An evaluation of the Crow Indian 4-H programs
Weber, Robert Art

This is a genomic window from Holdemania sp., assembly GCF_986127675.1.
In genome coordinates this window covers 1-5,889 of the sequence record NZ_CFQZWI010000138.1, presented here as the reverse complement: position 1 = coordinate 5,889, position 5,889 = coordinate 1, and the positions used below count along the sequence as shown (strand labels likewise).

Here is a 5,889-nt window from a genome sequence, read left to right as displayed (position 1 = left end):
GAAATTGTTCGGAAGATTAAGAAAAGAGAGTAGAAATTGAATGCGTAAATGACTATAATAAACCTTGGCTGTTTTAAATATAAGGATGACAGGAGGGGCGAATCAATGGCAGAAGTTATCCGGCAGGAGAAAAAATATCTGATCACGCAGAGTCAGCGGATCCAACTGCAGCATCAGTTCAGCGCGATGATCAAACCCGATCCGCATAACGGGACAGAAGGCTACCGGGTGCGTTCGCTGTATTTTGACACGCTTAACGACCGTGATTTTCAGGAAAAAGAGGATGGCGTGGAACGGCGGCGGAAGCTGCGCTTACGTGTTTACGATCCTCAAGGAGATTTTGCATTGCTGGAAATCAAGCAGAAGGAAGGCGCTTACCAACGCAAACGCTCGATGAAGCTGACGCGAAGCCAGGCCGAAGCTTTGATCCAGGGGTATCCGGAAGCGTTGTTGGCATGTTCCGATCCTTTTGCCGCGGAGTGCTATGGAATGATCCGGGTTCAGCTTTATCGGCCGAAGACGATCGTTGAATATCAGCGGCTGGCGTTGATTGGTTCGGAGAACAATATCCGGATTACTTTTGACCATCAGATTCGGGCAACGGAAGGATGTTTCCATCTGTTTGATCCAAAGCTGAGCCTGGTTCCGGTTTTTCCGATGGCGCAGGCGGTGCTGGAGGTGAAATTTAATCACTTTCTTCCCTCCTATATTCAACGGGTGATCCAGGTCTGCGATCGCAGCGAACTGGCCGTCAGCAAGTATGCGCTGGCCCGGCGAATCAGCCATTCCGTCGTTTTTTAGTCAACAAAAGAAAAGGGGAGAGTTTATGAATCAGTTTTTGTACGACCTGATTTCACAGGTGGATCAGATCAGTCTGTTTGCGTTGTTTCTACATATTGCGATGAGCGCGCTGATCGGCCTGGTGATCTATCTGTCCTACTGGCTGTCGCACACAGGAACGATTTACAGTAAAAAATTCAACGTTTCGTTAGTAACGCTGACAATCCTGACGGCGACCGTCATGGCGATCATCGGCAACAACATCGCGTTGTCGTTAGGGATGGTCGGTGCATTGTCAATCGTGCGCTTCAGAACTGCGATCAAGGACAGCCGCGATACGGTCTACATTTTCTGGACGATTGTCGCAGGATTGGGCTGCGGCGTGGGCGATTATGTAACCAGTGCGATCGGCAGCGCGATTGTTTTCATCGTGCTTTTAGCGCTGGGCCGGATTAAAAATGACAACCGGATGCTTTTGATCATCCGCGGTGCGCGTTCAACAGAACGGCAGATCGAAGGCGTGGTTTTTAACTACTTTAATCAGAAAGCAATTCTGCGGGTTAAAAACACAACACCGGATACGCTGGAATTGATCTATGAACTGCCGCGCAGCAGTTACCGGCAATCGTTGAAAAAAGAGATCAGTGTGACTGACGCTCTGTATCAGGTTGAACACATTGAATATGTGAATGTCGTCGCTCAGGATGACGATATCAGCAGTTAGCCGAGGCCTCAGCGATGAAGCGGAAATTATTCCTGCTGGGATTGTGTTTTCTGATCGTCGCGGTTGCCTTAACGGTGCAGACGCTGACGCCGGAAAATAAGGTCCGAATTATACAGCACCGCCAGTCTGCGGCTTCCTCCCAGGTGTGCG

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During the winter of 1971, a survey was undertaken to assess the 4-H program on the Crow reservation in Montana. The survey was conducted to determine new ways to develop a 4-H program that would be more acceptable to the Crow people. A 4-H interview form was developed to survey five areas of influence on the Crow reservation that are felt to be significant in determining how to develop some new approaches to improve the Crow Indian 4-H program. A population of twenty-five people were surveyed, five of which were white 4-H club leaders and twenty who were Crow Indian adults. An extensive survey was also made of literature related to working with disadvantaged low income youth. The literature covered thirteen books and twenty-eight periodicals. Seven areas of study were surveyed. The information presented in Table 2 indicates that twenty (80.0 percent) of the population surveyed would like to have their youth learn skills and values that are related to the Crow culture. This information is in agreement with what Crow parents say about the 4-H program and what they would like their youth to learn as 4-H members. It was recommended that in the future that the Crow Indian 4-H program include projects and activities that are more closely related to the Crow Indian culture. The knowledge gained from the study of the seven areas of related literature was accomplished to develop ethnic sensitivity essential to working with disadvantaged Indian youth and adults. This information combined with the facts recorded from the questionnaire has provided definite information and insights that are intended to be used as guidelines for developing future 4-H programs with the Crow people by the present Extension staff assigned to the Crow reservation.